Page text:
I agree with Seidel that editors shouldn't be ruled by number counts. But numbers at times are useful as an indicator and a tool: to know what you're doing forces you to think about what you should be doing and whether to adjust. Last week's numbers suggest to me that in the future more opposition voices have to be brought into the coverage of an issue on which Americans are divided. The same would not be true for an issue about which there is no longer much debate: abolishing slavery, for example.

That said, I agree with Seidel that the focus last week should have been on the people most affected by the president's announcement, who are gay Americans. Most of us want to know their reaction first, and indeed, in the first five days last week, the coverage ran more than 2 to 1 in their favor. Opponents may be appalled by what they think gay marriage does to society, but as individuals they are less directly affected by what clearly was an historic announcement by an American president in support of same sex marriage.

Oh my goodness. First off, that was so subtly done, there, comparing support for traditional marriage laws to love of slavery. Good work! And as for the next graph, if that doesn't perfectly show the blind spot that all media have had on this issue for the last 10 years of coverage, I can't imagine what would. The media really seem to believe that changing marriage law and related marital norms would affect no one but gay Americans -- beyond, um, some of them being "appalled"? What a complete failure of imagination and intellect. What a complete failure to accurately characterize the actual views of people opposed to the change.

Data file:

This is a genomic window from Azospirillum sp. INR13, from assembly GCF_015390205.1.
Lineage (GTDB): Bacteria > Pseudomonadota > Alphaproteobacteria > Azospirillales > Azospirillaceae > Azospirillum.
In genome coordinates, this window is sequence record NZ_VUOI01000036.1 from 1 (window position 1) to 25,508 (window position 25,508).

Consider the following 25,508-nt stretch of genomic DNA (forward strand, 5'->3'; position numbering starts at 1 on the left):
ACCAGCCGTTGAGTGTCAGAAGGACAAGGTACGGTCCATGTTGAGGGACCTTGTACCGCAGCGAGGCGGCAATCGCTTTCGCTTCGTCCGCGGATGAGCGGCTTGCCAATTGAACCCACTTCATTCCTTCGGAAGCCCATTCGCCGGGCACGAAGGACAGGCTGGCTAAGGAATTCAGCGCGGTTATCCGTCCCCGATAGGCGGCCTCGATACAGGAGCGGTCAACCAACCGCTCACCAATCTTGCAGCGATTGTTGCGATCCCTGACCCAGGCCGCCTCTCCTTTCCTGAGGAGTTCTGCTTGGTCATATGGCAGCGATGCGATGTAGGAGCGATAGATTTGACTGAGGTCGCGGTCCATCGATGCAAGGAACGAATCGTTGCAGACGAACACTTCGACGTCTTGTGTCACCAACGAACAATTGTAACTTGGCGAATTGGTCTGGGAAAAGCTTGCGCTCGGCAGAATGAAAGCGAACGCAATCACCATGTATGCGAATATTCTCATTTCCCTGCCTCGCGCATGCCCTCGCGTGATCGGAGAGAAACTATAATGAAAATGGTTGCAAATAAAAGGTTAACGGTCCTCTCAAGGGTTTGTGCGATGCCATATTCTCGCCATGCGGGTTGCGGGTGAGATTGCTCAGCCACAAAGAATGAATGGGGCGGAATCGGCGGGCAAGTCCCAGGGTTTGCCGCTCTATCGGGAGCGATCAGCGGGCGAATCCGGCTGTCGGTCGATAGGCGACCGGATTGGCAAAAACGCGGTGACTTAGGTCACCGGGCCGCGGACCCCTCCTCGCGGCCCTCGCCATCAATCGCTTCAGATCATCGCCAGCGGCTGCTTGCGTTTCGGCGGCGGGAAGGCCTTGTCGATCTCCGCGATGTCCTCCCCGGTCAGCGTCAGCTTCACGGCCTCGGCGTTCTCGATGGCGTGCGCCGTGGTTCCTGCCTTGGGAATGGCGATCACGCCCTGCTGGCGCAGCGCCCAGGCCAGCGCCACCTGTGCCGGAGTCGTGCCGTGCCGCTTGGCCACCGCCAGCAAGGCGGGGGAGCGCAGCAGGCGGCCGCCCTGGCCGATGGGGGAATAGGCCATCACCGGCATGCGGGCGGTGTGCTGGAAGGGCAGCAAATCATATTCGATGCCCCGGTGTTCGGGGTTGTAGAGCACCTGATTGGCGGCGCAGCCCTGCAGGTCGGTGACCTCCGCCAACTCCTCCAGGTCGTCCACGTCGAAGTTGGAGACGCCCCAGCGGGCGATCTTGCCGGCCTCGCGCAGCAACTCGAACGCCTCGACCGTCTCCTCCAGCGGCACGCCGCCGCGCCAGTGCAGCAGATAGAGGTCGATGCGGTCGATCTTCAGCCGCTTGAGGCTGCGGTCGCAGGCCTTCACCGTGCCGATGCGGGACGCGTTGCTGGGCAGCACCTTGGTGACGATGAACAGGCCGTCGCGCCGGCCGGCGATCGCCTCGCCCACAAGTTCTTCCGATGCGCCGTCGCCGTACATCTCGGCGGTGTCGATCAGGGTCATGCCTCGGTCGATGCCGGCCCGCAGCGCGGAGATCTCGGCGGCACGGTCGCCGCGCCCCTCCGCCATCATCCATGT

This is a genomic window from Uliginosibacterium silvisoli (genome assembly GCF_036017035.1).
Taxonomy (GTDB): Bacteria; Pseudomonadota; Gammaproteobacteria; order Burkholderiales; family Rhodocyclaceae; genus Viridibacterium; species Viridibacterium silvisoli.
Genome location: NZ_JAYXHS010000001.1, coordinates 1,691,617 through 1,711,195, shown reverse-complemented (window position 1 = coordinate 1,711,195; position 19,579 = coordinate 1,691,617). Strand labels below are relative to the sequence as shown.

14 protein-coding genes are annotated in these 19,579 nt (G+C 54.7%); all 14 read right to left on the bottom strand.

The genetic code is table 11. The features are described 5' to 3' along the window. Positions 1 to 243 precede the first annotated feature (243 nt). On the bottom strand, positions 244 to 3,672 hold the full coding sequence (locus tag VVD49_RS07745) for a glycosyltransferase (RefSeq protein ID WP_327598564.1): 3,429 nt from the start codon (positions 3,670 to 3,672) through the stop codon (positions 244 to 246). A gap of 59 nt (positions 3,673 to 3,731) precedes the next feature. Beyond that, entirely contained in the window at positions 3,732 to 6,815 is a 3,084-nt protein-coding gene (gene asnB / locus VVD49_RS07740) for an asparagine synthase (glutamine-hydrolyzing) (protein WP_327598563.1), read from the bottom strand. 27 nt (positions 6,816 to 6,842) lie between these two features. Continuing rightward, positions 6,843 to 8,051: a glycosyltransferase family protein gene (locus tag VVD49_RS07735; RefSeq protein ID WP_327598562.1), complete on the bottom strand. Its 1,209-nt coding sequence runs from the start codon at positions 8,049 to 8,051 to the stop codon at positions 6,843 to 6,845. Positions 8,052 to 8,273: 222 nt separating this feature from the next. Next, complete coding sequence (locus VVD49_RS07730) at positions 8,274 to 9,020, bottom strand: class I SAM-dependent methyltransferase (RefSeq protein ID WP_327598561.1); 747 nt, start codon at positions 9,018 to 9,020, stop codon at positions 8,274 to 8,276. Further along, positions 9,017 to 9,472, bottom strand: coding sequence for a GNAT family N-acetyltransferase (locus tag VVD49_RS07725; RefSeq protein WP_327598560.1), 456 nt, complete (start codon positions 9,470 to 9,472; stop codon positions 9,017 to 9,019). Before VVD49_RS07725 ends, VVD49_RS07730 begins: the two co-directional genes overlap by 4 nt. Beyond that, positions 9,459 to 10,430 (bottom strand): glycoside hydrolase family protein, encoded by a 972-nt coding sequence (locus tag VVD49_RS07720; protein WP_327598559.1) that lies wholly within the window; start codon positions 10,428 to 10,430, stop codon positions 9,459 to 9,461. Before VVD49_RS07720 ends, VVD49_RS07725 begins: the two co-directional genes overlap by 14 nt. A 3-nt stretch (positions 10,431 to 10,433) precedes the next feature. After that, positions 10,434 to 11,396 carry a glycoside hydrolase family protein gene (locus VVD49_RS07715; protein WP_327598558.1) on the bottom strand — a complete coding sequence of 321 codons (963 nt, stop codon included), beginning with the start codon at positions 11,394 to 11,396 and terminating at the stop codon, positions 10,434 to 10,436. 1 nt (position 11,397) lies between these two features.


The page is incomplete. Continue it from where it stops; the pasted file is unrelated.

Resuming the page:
And later:

Hewing to these standards of process have served American journalism well, but I am becoming ever more convinced that news organizations also have to make clear what their core values are. How gay rights fit into those values is a defining issue. I am struggling with where to draw the lines, however, and would love your input.

Beyond the fact that I believe this represents a vocational confusion about the duty of a journalist, one that suggests a lack of humility on the part of the journalist, it's also just a very curious business strategy, isn't it? Like, the way to respond to the fact that NPR just alienated a good portion of whatever remnant of a conservative audience it had is to be even more partisan on gay rights?

Schumacher-Matos notes that Seidel stopped short of suggesting that public opinion polls -- showing a shift in support toward "marriage equality," as he puts it -- should be a guideline for how to balance stories. Isn't it fascinating how completely unbinding public opinion polls, polls that routinely overestimate support for redefining marriage laws to include same-sex unions, should be a guide for how to slant coverage but the fact that voters in 30-plus states have voted in this year or recent years in favor of traditional marriage laws (and none have voted to change the laws) should be of no consequence?

It almost seems like the game is rigged. Although what do I know, I'm sure that NPR's pro-life slant is something I just haven't picked up on since public opinion polls have started moving in that direction.